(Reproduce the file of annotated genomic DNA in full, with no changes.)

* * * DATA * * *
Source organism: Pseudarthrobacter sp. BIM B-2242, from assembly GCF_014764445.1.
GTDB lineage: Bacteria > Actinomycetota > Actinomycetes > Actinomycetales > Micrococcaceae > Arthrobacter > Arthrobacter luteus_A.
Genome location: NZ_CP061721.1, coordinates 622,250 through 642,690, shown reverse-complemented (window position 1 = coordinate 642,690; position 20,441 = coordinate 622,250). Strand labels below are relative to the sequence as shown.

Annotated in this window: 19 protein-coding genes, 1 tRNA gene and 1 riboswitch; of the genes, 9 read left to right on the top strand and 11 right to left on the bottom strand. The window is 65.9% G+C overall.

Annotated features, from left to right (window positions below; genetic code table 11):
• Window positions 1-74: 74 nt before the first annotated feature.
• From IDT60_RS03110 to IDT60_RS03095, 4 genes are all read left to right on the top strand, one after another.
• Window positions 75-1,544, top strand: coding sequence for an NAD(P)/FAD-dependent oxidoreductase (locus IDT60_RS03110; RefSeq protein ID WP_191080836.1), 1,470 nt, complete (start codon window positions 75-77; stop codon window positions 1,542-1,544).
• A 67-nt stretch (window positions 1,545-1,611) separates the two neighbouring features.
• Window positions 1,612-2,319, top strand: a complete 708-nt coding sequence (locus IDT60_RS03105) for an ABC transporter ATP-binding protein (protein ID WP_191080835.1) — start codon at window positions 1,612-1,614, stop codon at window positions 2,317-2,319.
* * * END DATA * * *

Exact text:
Source organism: Pseudarthrobacter sp. BIM B-2242, from assembly GCF_014764445.1.
GTDB lineage: Bacteria > Actinomycetota > Actinomycetes > Actinomycetales > Micrococcaceae > Arthrobacter > Arthrobacter luteus_A.
Genome location: NZ_CP061721.1, coordinates 622,250 through 642,690, shown reverse-complemented (window position 1 = coordinate 642,690; position 20,441 = coordinate 622,250). Strand labels below are relative to the sequence as shown.

Annotated in this window: 19 protein-coding genes, 1 tRNA gene and 1 riboswitch; of the genes, 9 read left to right on the top strand and 11 right to left on the bottom strand. The window is 65.9% G+C overall.

Annotated features, from left to right (window positions below; genetic code table 11):
• Window positions 1-74: 74 nt before the first annotated feature.
• From IDT60_RS03110 to IDT60_RS03095, 4 genes are all read left to right on the top strand, one after another.
• Window positions 75-1,544, top strand: coding sequence for an NAD(P)/FAD-dependent oxidoreductase (locus IDT60_RS03110; RefSeq protein ID WP_191080836.1), 1,470 nt, complete (start codon window positions 75-77; stop codon window positions 1,542-1,544).
• A 67-nt stretch (window positions 1,545-1,611) separates the two neighbouring features.
• Window positions 1,612-2,319, top strand: a complete 708-nt coding sequence (locus IDT60_RS03105) for an ABC transporter ATP-binding protein (protein ID WP_191080835.1) — start codon at window positions 1,612-1,614, stop codon at window positions 2,317-2,319.